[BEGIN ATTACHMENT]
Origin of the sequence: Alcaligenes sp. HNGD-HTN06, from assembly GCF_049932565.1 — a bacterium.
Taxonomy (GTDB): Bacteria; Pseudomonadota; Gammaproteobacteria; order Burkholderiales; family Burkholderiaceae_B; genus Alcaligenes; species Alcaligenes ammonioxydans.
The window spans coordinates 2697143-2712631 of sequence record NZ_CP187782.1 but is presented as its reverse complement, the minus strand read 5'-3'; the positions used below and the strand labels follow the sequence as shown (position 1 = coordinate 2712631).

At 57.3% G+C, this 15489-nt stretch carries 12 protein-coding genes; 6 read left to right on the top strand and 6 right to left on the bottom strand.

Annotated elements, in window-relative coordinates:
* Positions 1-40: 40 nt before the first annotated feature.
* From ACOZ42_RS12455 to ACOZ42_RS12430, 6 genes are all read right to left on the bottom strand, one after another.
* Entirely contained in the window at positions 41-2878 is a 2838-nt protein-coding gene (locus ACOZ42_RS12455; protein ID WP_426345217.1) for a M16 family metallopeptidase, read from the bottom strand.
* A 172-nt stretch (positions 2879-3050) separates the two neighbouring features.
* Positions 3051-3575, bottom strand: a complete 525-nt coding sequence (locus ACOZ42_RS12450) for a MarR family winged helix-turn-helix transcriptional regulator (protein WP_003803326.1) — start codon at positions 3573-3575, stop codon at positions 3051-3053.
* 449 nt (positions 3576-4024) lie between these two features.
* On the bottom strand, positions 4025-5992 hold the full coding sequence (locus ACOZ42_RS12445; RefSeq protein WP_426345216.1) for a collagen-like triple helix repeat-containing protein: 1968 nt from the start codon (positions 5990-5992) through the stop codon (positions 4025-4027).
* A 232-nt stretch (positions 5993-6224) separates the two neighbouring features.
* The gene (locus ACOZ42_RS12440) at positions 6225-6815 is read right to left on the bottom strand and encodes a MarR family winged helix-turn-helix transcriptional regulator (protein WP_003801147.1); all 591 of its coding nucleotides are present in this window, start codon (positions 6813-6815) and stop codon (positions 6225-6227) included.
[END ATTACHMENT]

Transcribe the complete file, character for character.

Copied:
Origin of the sequence: Alcaligenes sp. HNGD-HTN06, from assembly GCF_049932565.1 — a bacterium.
Taxonomy (GTDB): Bacteria; Pseudomonadota; Gammaproteobacteria; order Burkholderiales; family Burkholderiaceae_B; genus Alcaligenes; species Alcaligenes ammonioxydans.
The window spans coordinates 2697143-2712631 of sequence record NZ_CP187782.1 but is presented as its reverse complement, the minus strand read 5'-3'; the positions used below and the strand labels follow the sequence as shown (position 1 = coordinate 2712631).

At 57.3% G+C, this 15489-nt stretch carries 12 protein-coding genes; 6 read left to right on the top strand and 6 right to left on the bottom strand.

Annotated elements, in window-relative coordinates:
* Positions 1-40: 40 nt before the first annotated feature.
* From ACOZ42_RS12455 to ACOZ42_RS12430, 6 genes are all read right to left on the bottom strand, one after another.
* Entirely contained in the window at positions 41-2878 is a 2838-nt protein-coding gene (locus ACOZ42_RS12455; protein ID WP_426345217.1) for a M16 family metallopeptidase, read from the bottom strand.
* A 172-nt stretch (positions 2879-3050) separates the two neighbouring features.
* Positions 3051-3575, bottom strand: a complete 525-nt coding sequence (locus ACOZ42_RS12450) for a MarR family winged helix-turn-helix transcriptional regulator (protein WP_003803326.1) — start codon at positions 3573-3575, stop codon at positions 3051-3053.
* 449 nt (positions 3576-4024) lie between these two features.
* On the bottom strand, positions 4025-5992 hold the full coding sequence (locus ACOZ42_RS12445; RefSeq protein WP_426345216.1) for a collagen-like triple helix repeat-containing protein: 1968 nt from the start codon (positions 5990-5992) through the stop codon (positions 4025-4027).
* A 232-nt stretch (positions 5993-6224) separates the two neighbouring features.
* The gene (locus ACOZ42_RS12440) at positions 6225-6815 is read right to left on the bottom strand and encodes a MarR family winged helix-turn-helix transcriptional regulator (protein WP_003801147.1); all 591 of its coding nucleotides are present in this window, start codon (positions 6813-6815) and stop codon (positions 6225-6227) included.